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French Open 2019: ‘I would say Rafa is a favourite, it’s difficult not to’

  • Robin Söderling, one of only two players to defeat Rafael Nadal at the French Open talks about Nadal’s chances this year
  • Söderling defeated Nadal in the fourth round of the French Open in 2009

Rafael Nadal (left) and Robin Söderling during their round of 16 match at the French Open in June 2009.
Rafael Nadal (left) and Robin Söderling during their round of 16 match at the French Open in June 2009. (Photo: AFP)

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Sweden’s Robin Söderling, who achieved a career-high ranking of 4, is best known for being one of only two players to have beaten Rafael Nadal at the French Open, one of the sport’s greatest upsets. Following his fourth-round, four-set win in 2009, Soderling reached the finals and eventually lost to Roger Federer. He reached the final again in 2010, this time losing to Nadal. He won 10 singles titles and retired in 2011 following a long-running illness. He spoke to Lounge over the phone from Stockholm on defeating Nadal, success on clay, and this year’s favourites. Edited excerpts:

Who are your favourites for this year’s French Open?

This clay season has been interesting, with different winners in different tournaments. It’s hard to say Rafa has struggled, but compared to what he has done in past clay-court seasons, he has been struggling a bit. I would say Rafa is a favourite, it’s difficult not to. There are a few players who can win it this year, so that’s fun and makes it more interesting. I am impressed with the way (Juan Martin) del Potro played in Rome. (Dominic) Thiem, of course. And Novak Djokovic. Roger played better on clay than I expected, considering he hasn’t for so many years.

How difficult would it be for Federer to return to clay after a three-year gap?

I would say not very easy but Roger grew up playing on clay a lot. He’s a good clay courter. But if you haven’t been doing it for three years, it takes a while getting used to.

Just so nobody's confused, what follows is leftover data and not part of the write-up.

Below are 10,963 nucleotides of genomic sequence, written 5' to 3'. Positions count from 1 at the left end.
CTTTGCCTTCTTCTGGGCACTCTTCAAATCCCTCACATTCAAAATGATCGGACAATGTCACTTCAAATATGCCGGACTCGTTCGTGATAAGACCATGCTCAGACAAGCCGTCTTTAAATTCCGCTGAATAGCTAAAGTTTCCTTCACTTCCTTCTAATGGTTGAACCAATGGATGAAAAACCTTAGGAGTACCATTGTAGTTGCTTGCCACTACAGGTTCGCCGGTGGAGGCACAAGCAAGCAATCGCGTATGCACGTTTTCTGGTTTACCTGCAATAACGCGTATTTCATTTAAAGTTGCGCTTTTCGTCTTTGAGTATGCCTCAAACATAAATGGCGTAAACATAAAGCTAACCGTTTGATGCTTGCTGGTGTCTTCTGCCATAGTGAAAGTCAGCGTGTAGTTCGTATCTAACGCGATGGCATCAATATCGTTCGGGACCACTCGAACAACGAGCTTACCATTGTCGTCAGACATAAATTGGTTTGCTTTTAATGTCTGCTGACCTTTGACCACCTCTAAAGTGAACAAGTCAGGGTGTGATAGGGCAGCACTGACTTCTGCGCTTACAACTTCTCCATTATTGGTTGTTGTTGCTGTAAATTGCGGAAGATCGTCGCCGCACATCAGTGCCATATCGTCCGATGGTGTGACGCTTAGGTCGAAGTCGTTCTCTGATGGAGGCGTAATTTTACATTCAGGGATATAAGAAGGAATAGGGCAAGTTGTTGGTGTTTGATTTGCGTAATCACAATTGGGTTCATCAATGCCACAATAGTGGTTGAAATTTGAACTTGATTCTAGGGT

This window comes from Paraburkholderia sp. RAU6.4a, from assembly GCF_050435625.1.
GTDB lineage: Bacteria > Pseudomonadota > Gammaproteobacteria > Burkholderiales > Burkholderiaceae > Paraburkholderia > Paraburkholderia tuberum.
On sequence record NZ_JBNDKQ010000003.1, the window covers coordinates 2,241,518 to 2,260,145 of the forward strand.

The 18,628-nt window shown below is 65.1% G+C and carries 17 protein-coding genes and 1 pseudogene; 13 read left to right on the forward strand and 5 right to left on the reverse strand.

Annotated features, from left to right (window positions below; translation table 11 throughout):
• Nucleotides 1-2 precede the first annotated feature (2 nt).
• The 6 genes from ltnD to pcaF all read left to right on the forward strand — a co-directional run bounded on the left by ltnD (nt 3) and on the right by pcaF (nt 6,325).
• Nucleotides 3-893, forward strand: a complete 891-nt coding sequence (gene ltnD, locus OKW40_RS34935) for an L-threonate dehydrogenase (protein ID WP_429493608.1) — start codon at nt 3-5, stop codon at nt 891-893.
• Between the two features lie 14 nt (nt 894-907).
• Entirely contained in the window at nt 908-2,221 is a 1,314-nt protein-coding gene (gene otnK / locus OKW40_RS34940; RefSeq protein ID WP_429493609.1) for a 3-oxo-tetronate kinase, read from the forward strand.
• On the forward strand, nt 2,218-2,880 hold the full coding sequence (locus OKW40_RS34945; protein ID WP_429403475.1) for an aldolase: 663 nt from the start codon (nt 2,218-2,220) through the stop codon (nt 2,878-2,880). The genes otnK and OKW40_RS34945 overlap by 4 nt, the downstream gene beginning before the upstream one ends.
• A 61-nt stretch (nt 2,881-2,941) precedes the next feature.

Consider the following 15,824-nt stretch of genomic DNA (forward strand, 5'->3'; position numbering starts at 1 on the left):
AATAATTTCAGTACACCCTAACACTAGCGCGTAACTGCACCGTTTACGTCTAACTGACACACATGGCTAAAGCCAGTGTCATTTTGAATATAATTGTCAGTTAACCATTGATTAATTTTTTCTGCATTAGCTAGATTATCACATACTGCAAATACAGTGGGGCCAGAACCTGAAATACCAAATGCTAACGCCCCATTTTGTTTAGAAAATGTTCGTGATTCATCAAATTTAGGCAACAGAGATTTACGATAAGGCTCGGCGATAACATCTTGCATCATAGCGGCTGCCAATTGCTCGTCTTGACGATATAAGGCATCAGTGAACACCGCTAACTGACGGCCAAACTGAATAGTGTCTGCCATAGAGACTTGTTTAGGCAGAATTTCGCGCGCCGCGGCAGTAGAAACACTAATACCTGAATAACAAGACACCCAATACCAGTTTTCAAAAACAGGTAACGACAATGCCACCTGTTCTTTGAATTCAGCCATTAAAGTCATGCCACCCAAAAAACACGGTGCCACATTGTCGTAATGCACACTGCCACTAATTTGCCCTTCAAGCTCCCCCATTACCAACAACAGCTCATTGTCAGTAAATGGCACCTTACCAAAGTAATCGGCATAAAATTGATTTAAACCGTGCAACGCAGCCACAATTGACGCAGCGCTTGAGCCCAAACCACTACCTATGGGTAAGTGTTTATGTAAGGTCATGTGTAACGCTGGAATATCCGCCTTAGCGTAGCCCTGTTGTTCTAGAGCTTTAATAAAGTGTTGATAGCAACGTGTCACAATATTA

What does it take to be a successful clay-court player?

You have to have good groundstrokes on both the forehand and backhand. Maybe 20 years ago it was easier to get away with one really good shot and one a bit weaker. You have to be physically and mentally strong, you rally for longer on clay, the matches last longer on average.

How different were the two French Open finals you played?

In the first, I wasn’t really prepared mentally; that was my first final. I didn’t play my best match and Roger was more comfortable in that situation. Against Rafa, I was better mentally but that year I was more tired physically coming into the final. I lost to two of the best in history, so it’s nothing to be ashamed of.

How does it feel to be best known as one of only two people to beat Nadal at Roland Garros?

It’s really nice, it’s a great achievement. But imagine what Rafa has done. He won 11 times. That says more about Rafa, losing only those two matches, than me and Novak, who beat him once each. I am also really proud of being able to continue after beating him in the fourth round. I played well in the quarters and semis. Sometimes, there is a big upset and it takes a lot and coming into the next match players can’t get up to the same standard.

What does it take to beat Nadal on clay?

You need to play really aggressive and be able to put a lot of pressure on him. Play with depth, a little flatter and be the one that dictates. It was about playing my own game but taking more chances. I didn’t have to change my style, just go for it a bit more.

My backhand down the line worked well against him.

Did anyone believe it could happen?

I am pretty sure no one expected me to beat him. After my third-round match, my team said you have a chance to beat Rafa. Of course, they said that to give me confidence but no one really expected it. At my press conference (before the match), the first question I got was, do you think Rafa will win again this year? Going into the match without expectations, I had nothing to lose. I could take my chances, which was nice. My plan was to play one point at a time, not think too much of the score. One of Rafa’s biggest assets is that he never gives up. So I told myself I had to keep playing until the end.

How does it feel watching some of your peers still competing?

It’s nice. But it can be a bit frustrating because I think I could still be there, maybe I missed some good years. In the beginning, after I retired, it was more difficult; players I had a winning record against, like Stan Wawrinka, Marin Čilić, were winning Slams, and you start to think maybe I could have too.

You joked that Federer never thanked you for defeating Nadal and helping him win his only French Open.

It was just a joke. He played extremely well that year, he could have beaten Rafa. I wouldn’t say he won that year because of me. Other players should thank Roger, Rafa and Novak for what they have done for tennis. It was frustrating to have the best in history playing at the same time. But they have done so much for the sport.

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